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Genetic diversity and population structure analysis based on the high density SNP markers in Ethiopian durum wheat (Triticum turgidum ssp. durum)

  • Alemu, Admas1, 2
  • Feyissa, Tileye1
  • Letta, Tesfaye3
  • Abeyo, Bekele4
  • 1 Addis Ababa University, Addis Ababa, Ethiopia , Addis Ababa (Ethiopia)
  • 2 Debre Tabor University, Debre Tabor, Ethiopia , Debre Tabor (Ethiopia)
  • 3 Oromia Agricultural Research Institute, Addis Ababa, Ethiopia , Addis Ababa (Ethiopia)
  • 4 International Maize and Wheat Improvement Center (CIMMYT), Addis Ababa, Ethiopia , Addis Ababa (Ethiopia)
Published Article
BMC Genetics
Springer (Biomed Central Ltd.)
Publication Date
Feb 12, 2020
DOI: 10.1186/s12863-020-0825-x
Springer Nature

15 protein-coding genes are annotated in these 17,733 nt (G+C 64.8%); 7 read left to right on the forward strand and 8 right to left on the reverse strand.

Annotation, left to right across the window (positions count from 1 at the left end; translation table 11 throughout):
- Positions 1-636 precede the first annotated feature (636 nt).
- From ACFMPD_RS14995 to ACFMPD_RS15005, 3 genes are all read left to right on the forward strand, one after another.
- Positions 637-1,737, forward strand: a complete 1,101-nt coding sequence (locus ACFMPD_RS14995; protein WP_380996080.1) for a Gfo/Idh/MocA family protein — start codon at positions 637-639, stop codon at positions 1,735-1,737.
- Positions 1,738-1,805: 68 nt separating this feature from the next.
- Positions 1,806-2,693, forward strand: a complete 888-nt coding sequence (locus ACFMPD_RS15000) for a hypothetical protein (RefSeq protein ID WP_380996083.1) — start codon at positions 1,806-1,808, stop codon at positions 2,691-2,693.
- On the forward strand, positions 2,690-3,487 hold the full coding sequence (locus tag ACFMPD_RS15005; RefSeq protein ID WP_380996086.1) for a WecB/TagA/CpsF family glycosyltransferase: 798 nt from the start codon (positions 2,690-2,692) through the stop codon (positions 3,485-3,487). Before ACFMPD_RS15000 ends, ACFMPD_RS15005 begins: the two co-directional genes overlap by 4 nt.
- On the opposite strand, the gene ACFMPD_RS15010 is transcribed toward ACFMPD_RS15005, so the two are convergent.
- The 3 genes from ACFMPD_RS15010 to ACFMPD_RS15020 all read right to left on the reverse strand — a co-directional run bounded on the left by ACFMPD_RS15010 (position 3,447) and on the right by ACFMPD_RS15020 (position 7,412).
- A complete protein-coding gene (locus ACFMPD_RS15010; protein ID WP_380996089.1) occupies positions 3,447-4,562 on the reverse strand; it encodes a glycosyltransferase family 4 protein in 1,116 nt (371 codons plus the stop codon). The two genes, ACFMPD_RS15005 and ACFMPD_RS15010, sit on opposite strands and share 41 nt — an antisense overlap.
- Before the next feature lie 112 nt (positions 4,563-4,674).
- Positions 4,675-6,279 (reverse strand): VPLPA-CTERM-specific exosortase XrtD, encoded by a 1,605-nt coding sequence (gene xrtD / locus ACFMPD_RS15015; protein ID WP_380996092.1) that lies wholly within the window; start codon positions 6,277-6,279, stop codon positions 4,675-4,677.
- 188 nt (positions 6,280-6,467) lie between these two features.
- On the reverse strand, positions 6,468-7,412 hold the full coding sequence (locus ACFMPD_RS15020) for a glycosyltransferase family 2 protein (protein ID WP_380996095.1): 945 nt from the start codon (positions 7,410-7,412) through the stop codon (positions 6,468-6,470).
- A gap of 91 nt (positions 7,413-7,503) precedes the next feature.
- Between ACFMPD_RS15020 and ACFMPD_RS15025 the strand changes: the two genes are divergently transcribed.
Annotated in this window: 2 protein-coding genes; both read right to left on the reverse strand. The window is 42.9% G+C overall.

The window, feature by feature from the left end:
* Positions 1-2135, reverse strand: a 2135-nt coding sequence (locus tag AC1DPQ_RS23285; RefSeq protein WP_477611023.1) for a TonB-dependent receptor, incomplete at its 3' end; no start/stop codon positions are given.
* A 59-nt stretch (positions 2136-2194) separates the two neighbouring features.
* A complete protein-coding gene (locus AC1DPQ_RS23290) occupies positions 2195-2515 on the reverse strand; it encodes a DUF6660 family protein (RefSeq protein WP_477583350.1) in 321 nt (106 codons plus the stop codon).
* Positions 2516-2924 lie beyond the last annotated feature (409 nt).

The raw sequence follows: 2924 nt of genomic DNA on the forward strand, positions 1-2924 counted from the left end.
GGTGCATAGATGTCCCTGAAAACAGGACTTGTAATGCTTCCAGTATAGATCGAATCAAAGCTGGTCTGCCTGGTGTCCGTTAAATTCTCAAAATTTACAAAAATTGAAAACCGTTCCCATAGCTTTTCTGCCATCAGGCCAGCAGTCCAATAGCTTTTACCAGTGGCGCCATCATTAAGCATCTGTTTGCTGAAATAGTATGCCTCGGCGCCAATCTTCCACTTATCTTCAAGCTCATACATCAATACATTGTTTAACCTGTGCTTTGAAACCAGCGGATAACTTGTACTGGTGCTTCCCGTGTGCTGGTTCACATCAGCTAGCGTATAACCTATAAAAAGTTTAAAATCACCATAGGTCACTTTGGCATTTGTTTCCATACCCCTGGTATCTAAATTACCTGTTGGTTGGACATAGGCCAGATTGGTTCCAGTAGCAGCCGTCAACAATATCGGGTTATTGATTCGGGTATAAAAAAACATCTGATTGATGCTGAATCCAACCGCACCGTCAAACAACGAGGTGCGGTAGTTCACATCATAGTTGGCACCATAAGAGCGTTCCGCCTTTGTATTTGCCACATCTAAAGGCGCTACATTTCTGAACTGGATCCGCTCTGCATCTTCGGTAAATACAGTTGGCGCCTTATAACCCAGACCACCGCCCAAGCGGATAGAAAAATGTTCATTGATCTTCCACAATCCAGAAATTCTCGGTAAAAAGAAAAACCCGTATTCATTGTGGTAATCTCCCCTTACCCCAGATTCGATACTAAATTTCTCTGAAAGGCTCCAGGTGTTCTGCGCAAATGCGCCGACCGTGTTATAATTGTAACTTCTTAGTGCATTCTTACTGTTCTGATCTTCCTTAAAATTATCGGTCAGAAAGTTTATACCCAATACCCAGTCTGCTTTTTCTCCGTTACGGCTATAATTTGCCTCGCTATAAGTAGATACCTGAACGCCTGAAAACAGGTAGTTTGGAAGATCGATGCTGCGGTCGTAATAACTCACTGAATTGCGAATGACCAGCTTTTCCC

BackgroundEthiopia has been considered as a center of diversity and the second possible center of domestication of durum wheat. Genetic diversity and population structure analysis in the existing Ethiopian durum wheat germplasm have enormous importance in enhancing breeding effort and for sustainable conservation. Hence, 192 Ethiopian durum wheat accessions comprising 167 landraces collected from major wheat-growing areas of the country and 25 improved varieties released from Debre Zeit and Sinana Agricultural Research Centers, Ethiopia in different years (1994–2010) were assembled for the current study.ResultsThe panel was genotyped with a High-density 90 K wheat SNP array by Illumina and generated 15,338 polymorphic SNPs that were used to analyze the genetic diversity and to estimate the population structure. Varied values of genetic diversity indices were scored across chromosomes and genomes. Genome-wide mean values of Nei’s gene diversity (0.246) and polymorphism information content (0.203) were recorded signifying the presence of high genetic diversity within this collection. Minor allele frequency of the genome varied with a range of 0.005 to 0.5 scoring a mean value of 0.175. Improved varieties clustered separately to landraces in population structure analysis resulted from STRUCTURE, PCA and neighbor joining tree. Landraces clustering was irrespective of their geographical origin signifying the presence of higher admixture that could arise due to the existence of historical exchanges of seeds through informal seed system involving regional and countrywide farming communities in Ethiopia.ConclusionsSustainable utilization and conservation of this rich Ethiopian durum wheat genetic resource is an irreplaceable means to cope up from the recurrent climate changes and biotic stresses happening widely and thereby able to keep meeting the demand of durum productivity for the ever-growing human population.

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